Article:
Like many we meet through the project, Heidi Hayes’ career has been shaped by her journey with infertility. She shares that journey with us through this guest blog today. Thank you, Heidi, for sharing your story!
I never thought this little word could describe me. For such a small word, it had the power to define my life and lead me to people I would never have otherwise met. It’s not a word that embraces you. It’s a word full of desperation, tears and unrealized dreams.
I was 32 when I first went to a fertility clinic and was diagnosed with unexplained infertility. Even the word diagnosed feels ironic next to unexplained! My husband of 4 years and I were not able to have a baby. We had been trying and each month I was full of hope, only to have it dashed.
We began our journey, like most couples, with IUIs and ultimately we moved on to IVF cycles. I produced lots of eggs and they made lots of embryos— which was great! But I really wish I had been wise enough to do some research on laboratory quality. On our first cycle, they froze our embryos on day 3, even though typically embryos frozen at the blastocyst stage perform better. With each frozen embryo transfer cycle, followed by more IVF cycles, my courage, resolve and spirit were depleted. All of my friends were announcing their pregnancies and month after month, I attended baby showers and new baby debuts.
I remember one day, sitting in my car in front of my best friend’s house. That day signified my loss and utter despair in the infertility process. I was her best friend; how could I miss her baby shower? But my red eyes when I arrived were all she needed to see to understand how painful the day was for me. I stayed for a short time and left before the baby gifts were opened. But I knew she understood that the real gift I brought was my willingness to be at the event in the first place.
How do you get through the pain of infertility? It’s hard not to shut down and crawl into a shell. My instinct was to insulate myself from all things baby. I had to continually fight against the bitterness and envy I felt. I found it difficult to surrender control.
I survived infertility by using 3 coping mechanisms. First, I had to give up the notion that I could control the process. We cannot control our bodies, and by thinking we can, we only place unnecessary guilt and expectations on ourselves. Second, I persevered. I wanted to quit more often than not, but I pushed forward as if in a stupor, unwilling to consider the costs of stopping or even continuing. Third, I stopped telling. I confided in a few good friends, but otherwise I kept my monthly cycle to myself. I found it hard to have multiple people ask me about the outcome of a cycle. It was like reopening the wound over and over again.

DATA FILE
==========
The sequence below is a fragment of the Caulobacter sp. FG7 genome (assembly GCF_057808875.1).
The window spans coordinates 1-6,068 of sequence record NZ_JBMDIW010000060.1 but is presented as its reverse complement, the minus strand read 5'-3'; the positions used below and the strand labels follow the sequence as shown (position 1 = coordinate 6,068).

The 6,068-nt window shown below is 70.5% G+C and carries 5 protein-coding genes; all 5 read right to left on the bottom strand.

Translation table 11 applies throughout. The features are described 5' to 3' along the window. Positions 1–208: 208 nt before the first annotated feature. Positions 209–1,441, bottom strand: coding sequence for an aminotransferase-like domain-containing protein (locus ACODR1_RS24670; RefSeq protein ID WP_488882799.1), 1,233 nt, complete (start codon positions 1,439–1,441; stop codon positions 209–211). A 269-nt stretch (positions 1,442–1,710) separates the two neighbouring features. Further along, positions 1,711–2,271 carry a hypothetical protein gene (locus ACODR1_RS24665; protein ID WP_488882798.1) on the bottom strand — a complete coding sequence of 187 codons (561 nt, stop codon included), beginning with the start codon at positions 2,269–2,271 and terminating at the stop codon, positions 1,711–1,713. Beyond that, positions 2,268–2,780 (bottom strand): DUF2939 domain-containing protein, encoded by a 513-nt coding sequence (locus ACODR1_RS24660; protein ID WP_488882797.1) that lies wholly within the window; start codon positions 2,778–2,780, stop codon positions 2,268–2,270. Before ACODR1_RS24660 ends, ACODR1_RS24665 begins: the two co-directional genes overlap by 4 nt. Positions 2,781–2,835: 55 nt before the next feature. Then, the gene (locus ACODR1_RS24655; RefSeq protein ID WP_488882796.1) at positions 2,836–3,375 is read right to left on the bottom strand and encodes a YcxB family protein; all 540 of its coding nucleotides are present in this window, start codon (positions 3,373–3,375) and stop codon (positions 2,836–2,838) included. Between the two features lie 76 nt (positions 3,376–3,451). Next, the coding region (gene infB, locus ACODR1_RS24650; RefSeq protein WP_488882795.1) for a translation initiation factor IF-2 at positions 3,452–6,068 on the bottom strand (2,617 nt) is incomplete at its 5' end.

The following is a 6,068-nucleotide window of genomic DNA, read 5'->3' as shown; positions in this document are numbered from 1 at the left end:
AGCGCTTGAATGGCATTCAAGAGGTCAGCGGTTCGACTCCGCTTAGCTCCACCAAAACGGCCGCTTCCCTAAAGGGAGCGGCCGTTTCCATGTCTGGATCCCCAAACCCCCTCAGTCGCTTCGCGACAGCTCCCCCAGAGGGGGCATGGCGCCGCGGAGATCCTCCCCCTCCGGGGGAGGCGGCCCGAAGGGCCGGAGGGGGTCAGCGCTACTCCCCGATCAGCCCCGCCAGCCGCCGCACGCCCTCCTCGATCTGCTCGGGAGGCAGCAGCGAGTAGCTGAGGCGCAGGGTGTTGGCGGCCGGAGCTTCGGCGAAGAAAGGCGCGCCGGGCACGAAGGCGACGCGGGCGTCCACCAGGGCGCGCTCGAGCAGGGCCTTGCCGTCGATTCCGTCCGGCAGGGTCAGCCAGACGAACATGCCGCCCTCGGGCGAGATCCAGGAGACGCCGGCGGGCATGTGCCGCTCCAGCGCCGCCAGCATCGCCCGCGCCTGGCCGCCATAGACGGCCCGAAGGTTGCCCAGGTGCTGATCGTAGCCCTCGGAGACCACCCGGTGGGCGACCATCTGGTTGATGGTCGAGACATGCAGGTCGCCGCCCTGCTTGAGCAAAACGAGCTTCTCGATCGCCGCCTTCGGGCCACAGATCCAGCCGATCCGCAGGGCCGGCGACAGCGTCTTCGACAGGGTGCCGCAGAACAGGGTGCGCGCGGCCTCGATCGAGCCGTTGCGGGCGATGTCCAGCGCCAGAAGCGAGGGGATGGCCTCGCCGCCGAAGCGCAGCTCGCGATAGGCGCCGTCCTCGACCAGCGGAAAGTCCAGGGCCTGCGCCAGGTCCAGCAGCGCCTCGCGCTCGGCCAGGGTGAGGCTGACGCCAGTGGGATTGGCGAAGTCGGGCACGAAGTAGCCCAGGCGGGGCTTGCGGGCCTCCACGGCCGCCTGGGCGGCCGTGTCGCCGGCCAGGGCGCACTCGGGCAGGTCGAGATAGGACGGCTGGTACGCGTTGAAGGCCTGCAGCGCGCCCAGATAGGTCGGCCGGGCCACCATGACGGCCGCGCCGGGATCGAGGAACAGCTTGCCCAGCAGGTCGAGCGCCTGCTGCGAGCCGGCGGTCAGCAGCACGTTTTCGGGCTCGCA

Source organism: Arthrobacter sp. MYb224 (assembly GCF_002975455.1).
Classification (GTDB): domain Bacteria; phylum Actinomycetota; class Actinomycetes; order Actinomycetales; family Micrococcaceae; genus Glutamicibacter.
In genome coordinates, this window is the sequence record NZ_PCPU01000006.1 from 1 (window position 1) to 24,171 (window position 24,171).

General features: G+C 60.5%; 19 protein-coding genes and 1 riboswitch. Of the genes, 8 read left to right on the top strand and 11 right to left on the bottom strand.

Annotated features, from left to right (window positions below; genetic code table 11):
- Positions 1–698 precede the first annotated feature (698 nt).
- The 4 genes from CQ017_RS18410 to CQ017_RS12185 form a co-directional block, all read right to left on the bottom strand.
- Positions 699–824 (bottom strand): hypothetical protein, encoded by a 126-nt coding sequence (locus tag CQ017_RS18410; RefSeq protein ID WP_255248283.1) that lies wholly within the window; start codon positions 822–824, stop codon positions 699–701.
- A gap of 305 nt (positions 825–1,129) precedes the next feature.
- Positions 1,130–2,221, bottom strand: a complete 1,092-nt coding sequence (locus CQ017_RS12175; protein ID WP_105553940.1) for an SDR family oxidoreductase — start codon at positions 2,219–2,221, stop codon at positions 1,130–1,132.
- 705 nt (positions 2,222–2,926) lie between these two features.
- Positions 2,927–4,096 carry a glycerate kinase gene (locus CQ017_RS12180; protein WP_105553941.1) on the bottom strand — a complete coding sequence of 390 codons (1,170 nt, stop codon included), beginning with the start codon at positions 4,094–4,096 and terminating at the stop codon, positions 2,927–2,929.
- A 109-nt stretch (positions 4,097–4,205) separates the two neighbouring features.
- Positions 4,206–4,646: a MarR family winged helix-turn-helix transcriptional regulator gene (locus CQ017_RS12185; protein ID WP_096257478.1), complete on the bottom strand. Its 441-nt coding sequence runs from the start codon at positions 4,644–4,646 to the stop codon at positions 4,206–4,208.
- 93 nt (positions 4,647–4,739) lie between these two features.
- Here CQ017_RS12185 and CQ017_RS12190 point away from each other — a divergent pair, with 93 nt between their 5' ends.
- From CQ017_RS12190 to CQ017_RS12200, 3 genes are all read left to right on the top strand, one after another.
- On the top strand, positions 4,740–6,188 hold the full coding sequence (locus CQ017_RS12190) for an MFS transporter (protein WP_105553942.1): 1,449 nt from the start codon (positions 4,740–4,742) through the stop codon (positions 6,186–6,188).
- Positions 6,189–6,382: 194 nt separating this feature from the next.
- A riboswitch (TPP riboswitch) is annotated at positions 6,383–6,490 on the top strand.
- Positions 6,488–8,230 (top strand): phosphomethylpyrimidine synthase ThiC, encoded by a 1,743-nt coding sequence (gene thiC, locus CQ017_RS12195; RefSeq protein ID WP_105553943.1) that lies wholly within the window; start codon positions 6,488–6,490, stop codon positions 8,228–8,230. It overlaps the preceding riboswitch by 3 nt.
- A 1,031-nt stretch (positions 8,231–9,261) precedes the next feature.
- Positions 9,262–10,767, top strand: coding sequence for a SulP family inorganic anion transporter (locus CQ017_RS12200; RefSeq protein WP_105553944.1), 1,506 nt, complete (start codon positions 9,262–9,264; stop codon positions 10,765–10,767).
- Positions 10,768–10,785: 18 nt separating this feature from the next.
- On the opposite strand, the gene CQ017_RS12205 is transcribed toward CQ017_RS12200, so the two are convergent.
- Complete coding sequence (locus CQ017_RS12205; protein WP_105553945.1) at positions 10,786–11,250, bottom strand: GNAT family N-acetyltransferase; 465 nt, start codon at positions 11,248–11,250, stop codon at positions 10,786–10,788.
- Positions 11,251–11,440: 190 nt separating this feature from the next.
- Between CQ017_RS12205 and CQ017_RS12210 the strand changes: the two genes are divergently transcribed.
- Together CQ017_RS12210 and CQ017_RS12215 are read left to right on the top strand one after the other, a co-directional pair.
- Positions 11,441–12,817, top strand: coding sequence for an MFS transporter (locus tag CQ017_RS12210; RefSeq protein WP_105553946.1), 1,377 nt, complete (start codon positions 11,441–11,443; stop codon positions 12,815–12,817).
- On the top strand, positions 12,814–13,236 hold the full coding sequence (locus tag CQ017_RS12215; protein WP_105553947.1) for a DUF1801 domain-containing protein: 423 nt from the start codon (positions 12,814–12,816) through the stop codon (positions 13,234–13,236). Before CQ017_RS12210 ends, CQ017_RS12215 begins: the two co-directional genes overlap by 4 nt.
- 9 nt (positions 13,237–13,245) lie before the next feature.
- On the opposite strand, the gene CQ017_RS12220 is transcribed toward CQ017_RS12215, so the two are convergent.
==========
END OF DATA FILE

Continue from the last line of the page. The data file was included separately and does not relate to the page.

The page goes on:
After our unsuccessful IVF and IUI cycles, we moved on to adoption. Thankfully, we were successful in this process and brought home a 7 month old baby from Guatemala. Naively we went back for baby number two, 1 year before Guatemala closed its doors to adoption. We fought for our baby girl and traveled to visit her on several occasions. Nearly 6 years later, we were told by Homeland Security that our adoption would not be completed. The loss of a baby I had held and dreamed about was devastating.
Unwilling to be the victim of infertility, we pondered the thought of using an egg donor. Ultimately, we switched our fertility practice and started again. Our first cycle produced 2 very mediocre embryos. Our doctor prepared us for the failure we would inevitably experience. But God had other plans for us. Elated, we gave birth to twins!
As I look back on our infertility, I can still feel the devastation associated with the word. But what was once nothing but grey and black now has undertones of magenta, yellow and orange. My infertility is paying me back for all of the tears I have shed. I have fought the fight and come out victorious with three beautiful children. I wanted them desperately and have pushed aside a myriad of distractions to give them my undivided attention. Infertility has become my life’s work with Donor Egg Bank USA. Helping others to experience the success of having a baby to hold and love is my mission. Would I have felt this way had I not walked as a close companion with infertility? Embracing my infertility has molded me for the best and has given me the serenity to help others achieve their peace as well.
Bio: Heidi Hayes is the CEO of Donor Egg Bank USA, a nationwide registry of egg donors. She has more than 20 years of healthcare experience and has worked extensively in the field of reproductive endocrinology. Through her work, Heidi has helped thousands of couples realize their dream of having family.